The Admiral's Bride


Body Language

The Defiant Hero

Everyday, Average Jones

Freedom's Price

Get Lucky

Harvard's Education


Into the Night

It Came Upon a Midnight Clear

Letters to Kelly

Love With the Proper Stranger

Out of Control

Over the Edge

Undercover Princess

The Unsung Hero

Night Watch
by Suzanne Brockmann
(SIM #1243, $4.75, PG-13) ISBN 0-373-27313-4
According to Suzanne Brockmannís website, Night Watch is the eleventh book in her Tall, Dark, and Dangerous series. (This is in addition to her longer-length Troubleshooters SEAL series.) For those who havenít read any of the series, it features sexy members of a SEAL unit and the women lucky enough to land one. Iíve read some but not all of the books. Only one, however, really sticks in my memory: Prince Joe, the first in the series, which I think is terrific not for the romance or the suspense subplot but for the humor. Night Watch is a pleasant enough story, but thereís nothing particularly memorable or special about it.

Wes Skelly has long carried a torch for Lana Quinn, the wife of a fellow SEAL. His unrequited love is even more poignant because he knows that Lanaís husband has cheated on her multiple times. Recognizing that he ought to be looking elsewhere, he agrees to being fixed up with Brittany Evans, the sister-in-law of another SEAL, a nurse, and the mother of an adopted teenaged son Andy. While sparks donít fly at first sight, a friendship between them develops quickly.

Wes is in Los Angeles on Lanaís behalf. Her sister Amber Tierney, a high profile television actress, seems to be the target of a stalker. The longer Wes is in LA, the more he comes to appreciate Brittany. She has a depth and a level of sensuality he cannot resist.

When Lanaís husband is killed in a freak accident, Wes has to decide which woman holds his future.

The main reason Iím not overly enthusiastic about Night Watch is that Iím not overly enthusiastic about Wes Skelly, who is the central character in the story. His long-term fixation on the unavailable Lana suggests a commitment issue. Thereís one scene where Lana reveals that sheís known heís attracted to her and always believed theyíd eventually end up together. Learning that sheís been willing to keep Wes along as a back-up didnít endear her to me and made me wonder why Wes has been so obsessed with her all these years.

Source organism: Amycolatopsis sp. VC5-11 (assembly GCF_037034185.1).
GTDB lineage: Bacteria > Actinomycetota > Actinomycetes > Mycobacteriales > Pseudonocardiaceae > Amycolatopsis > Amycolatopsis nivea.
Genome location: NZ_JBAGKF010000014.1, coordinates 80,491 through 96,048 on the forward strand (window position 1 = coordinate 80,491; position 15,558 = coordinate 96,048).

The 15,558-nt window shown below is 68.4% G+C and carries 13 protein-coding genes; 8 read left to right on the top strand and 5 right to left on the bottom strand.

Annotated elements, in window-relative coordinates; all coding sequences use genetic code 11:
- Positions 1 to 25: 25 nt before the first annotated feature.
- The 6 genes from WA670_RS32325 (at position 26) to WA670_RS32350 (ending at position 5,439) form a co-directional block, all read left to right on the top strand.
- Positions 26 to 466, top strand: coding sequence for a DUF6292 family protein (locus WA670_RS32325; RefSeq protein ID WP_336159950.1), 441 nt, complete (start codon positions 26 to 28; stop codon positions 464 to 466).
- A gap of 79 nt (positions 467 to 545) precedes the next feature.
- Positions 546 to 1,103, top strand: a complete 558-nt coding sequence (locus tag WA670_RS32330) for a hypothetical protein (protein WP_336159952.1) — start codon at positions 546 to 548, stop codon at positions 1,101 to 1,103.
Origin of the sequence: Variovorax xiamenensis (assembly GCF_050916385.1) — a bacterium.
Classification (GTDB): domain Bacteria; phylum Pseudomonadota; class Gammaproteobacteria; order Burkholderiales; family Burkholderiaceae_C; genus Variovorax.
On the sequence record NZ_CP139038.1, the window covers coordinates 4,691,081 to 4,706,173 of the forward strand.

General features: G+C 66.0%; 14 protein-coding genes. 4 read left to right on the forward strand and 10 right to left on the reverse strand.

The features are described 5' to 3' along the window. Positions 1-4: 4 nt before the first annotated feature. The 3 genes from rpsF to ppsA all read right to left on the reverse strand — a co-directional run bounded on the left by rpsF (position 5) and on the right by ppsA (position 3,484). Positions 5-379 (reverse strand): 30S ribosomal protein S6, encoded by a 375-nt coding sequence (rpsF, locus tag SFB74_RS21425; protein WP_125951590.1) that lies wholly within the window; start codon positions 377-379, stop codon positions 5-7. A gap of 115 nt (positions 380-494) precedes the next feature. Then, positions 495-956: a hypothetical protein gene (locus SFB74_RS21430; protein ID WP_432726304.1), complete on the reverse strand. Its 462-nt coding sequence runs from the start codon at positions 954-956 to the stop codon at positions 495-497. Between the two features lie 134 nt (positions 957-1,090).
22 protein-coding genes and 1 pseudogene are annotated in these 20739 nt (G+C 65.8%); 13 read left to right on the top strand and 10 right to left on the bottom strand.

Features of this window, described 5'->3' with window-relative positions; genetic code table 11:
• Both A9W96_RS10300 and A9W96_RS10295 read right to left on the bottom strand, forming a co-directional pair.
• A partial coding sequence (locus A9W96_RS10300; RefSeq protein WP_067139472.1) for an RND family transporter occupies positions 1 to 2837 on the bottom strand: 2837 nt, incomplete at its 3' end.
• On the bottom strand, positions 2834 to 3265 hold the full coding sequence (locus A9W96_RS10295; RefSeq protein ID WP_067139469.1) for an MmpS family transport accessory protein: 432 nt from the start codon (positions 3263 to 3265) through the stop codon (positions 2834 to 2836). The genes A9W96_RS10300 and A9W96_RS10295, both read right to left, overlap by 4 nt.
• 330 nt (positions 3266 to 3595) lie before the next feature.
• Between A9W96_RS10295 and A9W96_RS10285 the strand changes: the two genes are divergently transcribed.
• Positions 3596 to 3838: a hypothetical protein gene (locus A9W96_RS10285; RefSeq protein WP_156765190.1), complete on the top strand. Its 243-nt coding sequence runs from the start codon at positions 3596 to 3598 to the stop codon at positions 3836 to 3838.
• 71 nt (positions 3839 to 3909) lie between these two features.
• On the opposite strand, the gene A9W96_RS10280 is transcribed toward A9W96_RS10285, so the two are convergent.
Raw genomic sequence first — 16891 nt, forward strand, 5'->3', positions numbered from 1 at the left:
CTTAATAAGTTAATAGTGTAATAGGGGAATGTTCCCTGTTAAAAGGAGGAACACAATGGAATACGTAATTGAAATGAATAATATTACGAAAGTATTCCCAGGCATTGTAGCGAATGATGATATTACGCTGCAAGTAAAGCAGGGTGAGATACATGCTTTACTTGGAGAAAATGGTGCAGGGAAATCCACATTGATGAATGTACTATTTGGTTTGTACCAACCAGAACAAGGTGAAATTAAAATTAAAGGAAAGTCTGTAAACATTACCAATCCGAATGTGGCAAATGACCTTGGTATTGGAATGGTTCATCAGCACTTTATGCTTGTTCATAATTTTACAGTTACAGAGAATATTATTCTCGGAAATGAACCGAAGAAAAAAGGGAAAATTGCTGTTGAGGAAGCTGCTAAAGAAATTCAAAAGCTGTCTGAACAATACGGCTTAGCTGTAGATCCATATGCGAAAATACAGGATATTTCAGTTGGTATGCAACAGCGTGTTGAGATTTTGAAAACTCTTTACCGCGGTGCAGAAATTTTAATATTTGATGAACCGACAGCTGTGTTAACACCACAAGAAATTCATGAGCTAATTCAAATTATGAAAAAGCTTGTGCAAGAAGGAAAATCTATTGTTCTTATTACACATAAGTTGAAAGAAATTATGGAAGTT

Wes also has a problem with his height Ė or lack thereof. Itís frequently mentioned that heís short Ė 5' 8". The average American male is 5' 9" tall so Wes is only slightly shorter than average. Meanwhile, legendary WWII flying ace Jimmy Doolittle was only 5' 4". Wes has got four inches over him plus heís a SEAL with all the physical prowess that implies. For a character whoís supposed to be the hero, Wes spends a lot of time feeling sorry for himself.

Brittany is a solid heroine, caring and responsible Ė the kind I like seeing end up with the hero. The story behind her adopting her Andy must have been told in a previous book because there are hints of a fuller explanation.

The stalker subplot doesnít play a major part in the book, but in a shorter length novel there isnít much time to develop subplots. Thereís also a minor subplot about Andy and his girlfriend. Fortunately, neither one overpowers the romance which is the main focus of the book.

Night Watch doesnít stand perfectly well on its own because lots of characters from earlier books make cameo appearances, but it isnít essential to have read all the previous books in the series. If youíve enjoyed others in the series, youíll probably want to read this one, too. If you havenít, it still could be a good choice.

--Lesley Dunlap

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